ACROSS THE MEMORY SEA - Living, writing and recording relentlessly
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- Published 8.12.06
In Point to Point Navigation Gore Vidal follows up on the earlier record of his own life, Palimpsest: A Memoir (1995). Palimpsest dealt with the first 39 years of Vidal’s life. Even so, he begins Point to Point Navigation at the beginning, talking of the year in which he was born, 1925, the year The American Tragedy was published. He explains his book’s title in terms of a wartime contingency when bad weather made impossible the use of compass and sailors relied on points and landmarks as guides — a process fraught with danger. Through this image he acknowledges the unstable nature of human memory and its contingent nature. “I have always been curious to know where writers are physically placed when they write their memoirs. Their placement during works of imagination is less relevant because the true geography of a fiction is all in the mind, but a memoir is set off by a thousand associations, even by objects in a given room.”
Vidal also highlights his mode of writing as he describes the fragmented nature of memory. Made up of short chapters that focus on single events or personalities (point to point), the book makes a pleasant read interspersed with Vidal’s puckish wit. Indeed, to play Puck in A Midsummer Night’s Dream seems to have been one of his unrealized ambitions. Sometimes he can yoke together somber thoughts in an unlikely union — “My father’s death was celebrated by a perfectly emblematic event: the first Americans had landed on the moon.” Political commitment forms part of his life even as the skeptic Montaigne’s ironic perception of the ‘self’ seems to be the philosophical school of his thought. The rich and the famous were his friends. He had easy familiarity with Saul Bellow, Paul Newman, Orson Welles, Arthur Miller, Tennessee Williams, Greta Garbo and others in that league — but he had an eye for social injustice and political exploitation:“I must confess that I have a proprietary interest in anyone who refers to the United States as an empire since I am credited with first putting forward this heretical view in the early ’70s”.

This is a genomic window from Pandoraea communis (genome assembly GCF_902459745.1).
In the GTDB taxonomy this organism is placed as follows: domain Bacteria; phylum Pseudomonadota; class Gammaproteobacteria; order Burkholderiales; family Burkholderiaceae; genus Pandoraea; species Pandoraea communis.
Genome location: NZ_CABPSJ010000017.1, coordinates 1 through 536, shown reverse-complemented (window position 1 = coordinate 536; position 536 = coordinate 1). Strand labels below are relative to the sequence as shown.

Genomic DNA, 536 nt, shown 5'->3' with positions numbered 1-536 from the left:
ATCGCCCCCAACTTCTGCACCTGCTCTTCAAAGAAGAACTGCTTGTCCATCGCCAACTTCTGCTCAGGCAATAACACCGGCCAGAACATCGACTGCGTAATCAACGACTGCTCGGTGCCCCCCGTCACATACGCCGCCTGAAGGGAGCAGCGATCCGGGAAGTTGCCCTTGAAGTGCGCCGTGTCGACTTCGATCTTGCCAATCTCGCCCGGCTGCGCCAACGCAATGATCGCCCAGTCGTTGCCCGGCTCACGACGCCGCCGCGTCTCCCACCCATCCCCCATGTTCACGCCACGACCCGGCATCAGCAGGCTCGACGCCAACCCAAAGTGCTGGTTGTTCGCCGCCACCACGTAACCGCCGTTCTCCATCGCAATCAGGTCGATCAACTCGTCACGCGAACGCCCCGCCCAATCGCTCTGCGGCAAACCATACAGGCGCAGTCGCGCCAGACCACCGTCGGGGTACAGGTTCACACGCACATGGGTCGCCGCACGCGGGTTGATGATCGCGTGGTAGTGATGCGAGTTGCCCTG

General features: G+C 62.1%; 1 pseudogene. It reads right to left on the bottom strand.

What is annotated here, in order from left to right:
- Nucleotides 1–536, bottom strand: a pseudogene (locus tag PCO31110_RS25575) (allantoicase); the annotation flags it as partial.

Indeed, long before his latest critique of George Bush in February this year, Gore Vidal has been hammering away at American foreign policy. In this book, he talks about the “blizzard of official lies about Weapons of Mass Destruction” and “the wrecking by Rumsfeld of Iraq and Afghanistan, two countries that had not and could not have done us the slightest harm”. Politics is second nature to Gore Vidal, as testified by the fact that he got more votes for Congress than John F. Kennedy did for his presidential election in 1960! Always outspoken and bold in his pronouncements, Vidal has been a figure for American presidents to reckon with.
A luminary in many fields, he had the stature to speak out and to be heard. The world of films, novels, short essays, journalism — there is hardly an area on which Vidal hasn’t left his mark. He feels that the film — the cathode tube —is the medium of the 20th-century: “today where literature was, movies are…art is now sight and sound”. It informed his consciousness from childhood and there were times when he watched several movies on the same day. One of his most interesting ventures was to act himself in Fellini’s Roma with Anna Magnani and Marcello Mastroianni. He proclaims, simultaneously, that the novel is dead — a statement reminiscent of one that V.S. Naipaul made more recently. But like Naipaul, this did not stop him from writing several novels — his earliest was Williwaw, published in 1946 at the age of 21. In 1948 he published The City and the Pillar — the book changed the course of his career. The story of a young homosexual, the book received scathingly moralistic reviews from most of the mainstream press, and The New York Times refused to review his next five novels. Homosexuality was none too popular a subject in America, but Vidal did not mince words on it.
In Point to Point Navigation, Vidal writes movingly about his personal life. The enduring relationship of fifty-three years he had with his partner, Howard Auster, is recorded as “he remains permanently present in my memory”. He recounts their life together in their villa in Italy and their travels in south-east Asia, even as cancer spreads through Howard’s lungs and brain. Vidal waited on his dying friend with relentless ardour, several times lifting his dead weight off the floor as Howard collapsed, until he himself ruptured a spinal disc. At times near to death, the human mind finds new reasons for hope — at least Vidal’s did. Some conversational details with Howard are etched in Vidal’s memory — “Don’t you want to talk?” I asked. There was a long silence, then he shook his head. “Why not?” “Because” he said, “there is too much to say.” And yet, there is also a surprise ‘ending’ to the relationship: “it is easy to sustain a relationship when sex plays no part and impossible, I have observed, when it does. Each had a sex life apart from the other: all else including our sovereign Time, was shared.”
A stimulating book that moves back and forth in time, relying on the associative process, Point to Point Navigation makes one think of a life well-lived. Vidal’s is a life of commitment to the relentless process of writing and recording, of underscoring and narrating. He brings to life the medium as it lights up different facets of a complex existence, concluding with the last lines of Pope’s Dunciad — “Thy hand, great Anarch, lets the curtain fall,/ And universal darkness buries all” — lines he had committed to memory in 1943 while still a student because they were “bound to be apt one of these days”.